Cold Day Memory
Seven Bros./Asylum, 2010
REVIEW BY: Bruce Rusk
ORIGINALLY PUBLISHED: 04/20/2010
Sevendust is one of those bands that never really got the respect they deserved. It’s just my opinion, but they seemed to have been overlooked by many in the unending wash of angry, nihilistic nu-metal and rapcore that dominated a lot of chart space in the late '90s.
Maybe they weren’t angry enough, or hurt enough, or knucklehead enough, or whatever. Lost among the likes of the angsty emo-metal of Korn and Disturbed and the jackassery of pseudo-metal acts like Limp Bizkit and Linkin Park, Sevendust has teetered on the edge on mainstream success, but never broke past that barrier into greatness. It’s a shame because they stretched the playing field for mainstream metal at the time, falling somewhere between soulful hard rock and gritty, headbanging metal. Throughout their career, despite some minor stylistic changes, their sound has been solid and dependable, with a reliance on strong melodies alongside their heavy, mosh-worthy riffs.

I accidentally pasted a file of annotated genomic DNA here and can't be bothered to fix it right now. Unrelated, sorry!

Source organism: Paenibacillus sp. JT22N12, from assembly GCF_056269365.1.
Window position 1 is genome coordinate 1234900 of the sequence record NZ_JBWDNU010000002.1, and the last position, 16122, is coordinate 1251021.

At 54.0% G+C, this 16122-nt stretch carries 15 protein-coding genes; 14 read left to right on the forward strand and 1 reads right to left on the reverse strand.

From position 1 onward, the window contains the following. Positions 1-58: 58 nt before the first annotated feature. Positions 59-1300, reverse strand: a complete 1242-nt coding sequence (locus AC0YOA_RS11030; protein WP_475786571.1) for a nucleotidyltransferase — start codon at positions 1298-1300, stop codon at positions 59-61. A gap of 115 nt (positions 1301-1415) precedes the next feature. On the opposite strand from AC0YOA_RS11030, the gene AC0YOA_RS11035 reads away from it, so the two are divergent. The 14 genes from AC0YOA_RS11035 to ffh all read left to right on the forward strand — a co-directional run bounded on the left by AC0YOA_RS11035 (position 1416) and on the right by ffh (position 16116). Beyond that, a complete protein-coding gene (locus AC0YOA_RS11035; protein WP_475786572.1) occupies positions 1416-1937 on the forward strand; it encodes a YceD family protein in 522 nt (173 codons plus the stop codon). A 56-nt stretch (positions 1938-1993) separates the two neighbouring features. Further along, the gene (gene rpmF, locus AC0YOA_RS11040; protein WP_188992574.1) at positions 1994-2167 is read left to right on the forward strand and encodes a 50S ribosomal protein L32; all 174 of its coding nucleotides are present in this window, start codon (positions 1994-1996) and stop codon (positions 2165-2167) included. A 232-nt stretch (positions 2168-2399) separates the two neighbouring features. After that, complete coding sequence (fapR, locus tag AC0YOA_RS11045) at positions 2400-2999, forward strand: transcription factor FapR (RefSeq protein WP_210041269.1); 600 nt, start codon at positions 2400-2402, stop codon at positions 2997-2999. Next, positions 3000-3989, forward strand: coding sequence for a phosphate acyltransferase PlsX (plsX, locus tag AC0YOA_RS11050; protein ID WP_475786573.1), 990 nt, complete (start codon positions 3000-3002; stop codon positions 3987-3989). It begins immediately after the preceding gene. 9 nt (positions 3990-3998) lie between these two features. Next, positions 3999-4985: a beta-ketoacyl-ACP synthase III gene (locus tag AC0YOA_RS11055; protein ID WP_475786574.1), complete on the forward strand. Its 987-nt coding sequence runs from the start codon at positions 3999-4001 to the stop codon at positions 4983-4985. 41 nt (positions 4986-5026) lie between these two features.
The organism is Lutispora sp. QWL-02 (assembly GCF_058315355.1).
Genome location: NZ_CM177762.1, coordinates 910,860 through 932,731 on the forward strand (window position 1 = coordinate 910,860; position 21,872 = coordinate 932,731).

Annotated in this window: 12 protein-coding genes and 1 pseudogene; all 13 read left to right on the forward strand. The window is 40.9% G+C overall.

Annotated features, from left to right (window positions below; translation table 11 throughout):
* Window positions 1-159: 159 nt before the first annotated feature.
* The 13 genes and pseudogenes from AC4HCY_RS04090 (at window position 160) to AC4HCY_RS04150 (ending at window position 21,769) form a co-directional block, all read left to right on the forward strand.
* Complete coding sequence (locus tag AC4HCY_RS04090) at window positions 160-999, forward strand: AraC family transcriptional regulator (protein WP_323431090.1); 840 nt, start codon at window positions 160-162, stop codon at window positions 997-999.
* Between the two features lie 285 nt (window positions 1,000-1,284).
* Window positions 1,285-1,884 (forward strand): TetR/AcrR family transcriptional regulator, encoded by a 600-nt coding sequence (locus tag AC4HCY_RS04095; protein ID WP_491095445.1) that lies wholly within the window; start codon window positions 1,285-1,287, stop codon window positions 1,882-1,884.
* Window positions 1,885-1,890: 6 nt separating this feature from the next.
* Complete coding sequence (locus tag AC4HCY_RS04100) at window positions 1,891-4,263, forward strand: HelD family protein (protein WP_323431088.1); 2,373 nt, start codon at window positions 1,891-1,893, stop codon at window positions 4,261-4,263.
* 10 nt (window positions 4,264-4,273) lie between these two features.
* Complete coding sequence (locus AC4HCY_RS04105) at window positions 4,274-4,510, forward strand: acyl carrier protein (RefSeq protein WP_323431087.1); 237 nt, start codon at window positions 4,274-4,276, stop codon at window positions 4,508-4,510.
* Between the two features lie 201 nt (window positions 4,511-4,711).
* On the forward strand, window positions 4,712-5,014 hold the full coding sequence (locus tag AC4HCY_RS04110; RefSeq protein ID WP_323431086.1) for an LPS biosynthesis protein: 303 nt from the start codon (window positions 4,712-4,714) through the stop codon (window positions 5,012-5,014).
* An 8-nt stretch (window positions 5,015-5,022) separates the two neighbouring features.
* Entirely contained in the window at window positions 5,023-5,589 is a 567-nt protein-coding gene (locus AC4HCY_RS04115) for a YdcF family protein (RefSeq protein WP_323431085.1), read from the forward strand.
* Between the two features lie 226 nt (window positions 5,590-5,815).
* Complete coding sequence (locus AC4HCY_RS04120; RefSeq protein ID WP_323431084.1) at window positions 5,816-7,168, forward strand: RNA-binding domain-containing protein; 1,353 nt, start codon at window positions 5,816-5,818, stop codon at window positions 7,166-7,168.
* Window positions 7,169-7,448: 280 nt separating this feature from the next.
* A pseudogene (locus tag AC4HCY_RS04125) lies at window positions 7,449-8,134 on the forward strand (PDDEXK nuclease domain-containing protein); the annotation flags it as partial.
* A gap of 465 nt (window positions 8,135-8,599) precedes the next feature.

Cold Day Memory, their eighth studio outing, is classic Sevendust and has all the pieces that have made their music so enjoyable in the past: heavy, churning metal punched up with strong melodies and singer Lajon Whitherspoon’s soulful vocals. Also, this release features the original lineup once again, with guitarist Clint Lowery returning after a five-year absence.
Witherspoon’s unique voice and their dedication to melody is what sets this group apart sonically from much of their metal brethren, along with strong vocal harmonies and catchy guitar hooks. They can get introspective and ratchet the noise back as on the track “Confessions,” then turn around and hit you with icy blast beats. The first track that caught my attention was “Last Breath,” a powerful near-ballad that would shine as a radio single. “Karma” features some nice guitar work that reminded me of Adam Jones from Tool and features a chorus of crunchy riffs sure to set heads to banging, as will the breakneck closer, “Strong Arm Broken.”
Since I first heard them, Sevendust haven’t changed that much, but it’s all positive in their case. Throughout the years, these guys have been consistent and true to their musical legacy. Refusing to bow to fads or style, they stick to their proven formula and crank out solid metal with a strong sense of lyrical maturity and a lot of heart. Soldiering through band drama, near financial ruin, and label indifference, the quality of their music has never suffered. Cold Day Memory is another fine addition to their legacy.
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